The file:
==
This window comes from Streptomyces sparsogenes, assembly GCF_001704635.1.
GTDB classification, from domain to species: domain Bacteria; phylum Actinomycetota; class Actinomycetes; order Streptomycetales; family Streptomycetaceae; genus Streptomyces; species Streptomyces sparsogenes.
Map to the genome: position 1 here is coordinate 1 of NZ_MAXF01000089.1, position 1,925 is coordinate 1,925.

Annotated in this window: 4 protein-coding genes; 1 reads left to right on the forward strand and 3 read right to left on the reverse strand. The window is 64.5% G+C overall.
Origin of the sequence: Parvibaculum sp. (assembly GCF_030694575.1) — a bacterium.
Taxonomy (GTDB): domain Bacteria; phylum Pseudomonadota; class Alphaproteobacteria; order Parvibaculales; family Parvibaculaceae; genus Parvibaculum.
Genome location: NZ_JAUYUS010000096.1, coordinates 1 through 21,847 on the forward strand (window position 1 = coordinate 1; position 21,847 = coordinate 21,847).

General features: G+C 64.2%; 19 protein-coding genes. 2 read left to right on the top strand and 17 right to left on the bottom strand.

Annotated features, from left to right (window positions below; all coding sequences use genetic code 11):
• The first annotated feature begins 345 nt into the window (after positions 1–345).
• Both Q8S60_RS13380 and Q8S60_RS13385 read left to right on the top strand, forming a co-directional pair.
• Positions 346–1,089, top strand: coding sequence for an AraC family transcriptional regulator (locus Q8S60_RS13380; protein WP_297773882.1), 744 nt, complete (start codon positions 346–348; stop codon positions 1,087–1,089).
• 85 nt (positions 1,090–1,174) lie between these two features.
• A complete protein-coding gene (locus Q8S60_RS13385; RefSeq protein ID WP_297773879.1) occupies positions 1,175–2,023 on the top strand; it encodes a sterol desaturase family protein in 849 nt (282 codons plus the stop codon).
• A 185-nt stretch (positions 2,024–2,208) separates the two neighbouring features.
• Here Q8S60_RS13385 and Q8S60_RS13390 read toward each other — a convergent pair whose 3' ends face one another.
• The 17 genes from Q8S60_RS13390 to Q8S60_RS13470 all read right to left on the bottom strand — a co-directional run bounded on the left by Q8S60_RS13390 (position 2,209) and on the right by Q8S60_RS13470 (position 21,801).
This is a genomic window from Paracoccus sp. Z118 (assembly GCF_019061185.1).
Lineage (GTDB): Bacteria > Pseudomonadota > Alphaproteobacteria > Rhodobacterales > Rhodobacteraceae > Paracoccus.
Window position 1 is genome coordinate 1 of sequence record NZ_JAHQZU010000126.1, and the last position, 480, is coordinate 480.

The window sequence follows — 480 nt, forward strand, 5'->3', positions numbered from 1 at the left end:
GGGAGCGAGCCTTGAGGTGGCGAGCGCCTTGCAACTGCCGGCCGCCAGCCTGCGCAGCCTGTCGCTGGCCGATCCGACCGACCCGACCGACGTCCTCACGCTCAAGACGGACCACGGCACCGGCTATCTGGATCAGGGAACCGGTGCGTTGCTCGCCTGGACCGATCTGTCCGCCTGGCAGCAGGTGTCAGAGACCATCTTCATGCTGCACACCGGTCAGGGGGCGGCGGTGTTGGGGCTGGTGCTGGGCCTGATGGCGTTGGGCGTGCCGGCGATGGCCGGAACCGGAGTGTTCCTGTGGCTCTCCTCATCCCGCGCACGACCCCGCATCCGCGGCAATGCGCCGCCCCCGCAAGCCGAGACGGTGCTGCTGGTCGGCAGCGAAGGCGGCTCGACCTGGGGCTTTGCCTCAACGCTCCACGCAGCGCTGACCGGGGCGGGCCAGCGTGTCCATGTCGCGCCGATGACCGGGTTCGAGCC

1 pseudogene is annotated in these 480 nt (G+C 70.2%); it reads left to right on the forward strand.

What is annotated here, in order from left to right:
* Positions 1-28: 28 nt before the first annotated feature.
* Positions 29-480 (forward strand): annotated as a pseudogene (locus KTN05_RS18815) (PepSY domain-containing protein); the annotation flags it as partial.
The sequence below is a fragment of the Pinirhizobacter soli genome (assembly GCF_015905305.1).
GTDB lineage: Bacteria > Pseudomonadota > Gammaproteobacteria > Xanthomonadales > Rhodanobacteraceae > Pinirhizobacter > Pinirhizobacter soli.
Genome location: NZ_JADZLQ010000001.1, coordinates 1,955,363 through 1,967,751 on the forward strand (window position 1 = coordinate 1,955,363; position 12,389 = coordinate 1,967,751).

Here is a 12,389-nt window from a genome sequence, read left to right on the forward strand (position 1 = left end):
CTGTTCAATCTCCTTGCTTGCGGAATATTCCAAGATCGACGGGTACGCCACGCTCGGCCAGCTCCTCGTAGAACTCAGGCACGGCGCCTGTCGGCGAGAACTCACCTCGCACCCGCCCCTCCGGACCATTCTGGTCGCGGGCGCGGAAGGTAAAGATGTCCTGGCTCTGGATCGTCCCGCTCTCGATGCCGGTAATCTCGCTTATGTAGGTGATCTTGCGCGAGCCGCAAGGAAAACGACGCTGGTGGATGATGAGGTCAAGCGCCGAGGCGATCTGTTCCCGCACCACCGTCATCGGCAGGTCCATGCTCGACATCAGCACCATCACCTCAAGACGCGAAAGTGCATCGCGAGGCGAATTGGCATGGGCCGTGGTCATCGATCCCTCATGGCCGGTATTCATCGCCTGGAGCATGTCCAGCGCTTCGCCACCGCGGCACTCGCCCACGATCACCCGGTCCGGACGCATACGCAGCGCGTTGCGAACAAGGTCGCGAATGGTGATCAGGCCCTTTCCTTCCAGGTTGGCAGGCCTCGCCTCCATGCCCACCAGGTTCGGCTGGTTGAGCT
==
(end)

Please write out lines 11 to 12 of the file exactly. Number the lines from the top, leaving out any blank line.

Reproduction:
• Both Q8S60_RS13380 and Q8S60_RS13385 read left to right on the top strand, forming a co-directional pair.
• Positions 346–1,089, top strand: coding sequence for an AraC family transcriptional regulator (locus Q8S60_RS13380; protein WP_297773882.1), 744 nt, complete (start codon positions 346–348; stop codon positions 1,087–1,089).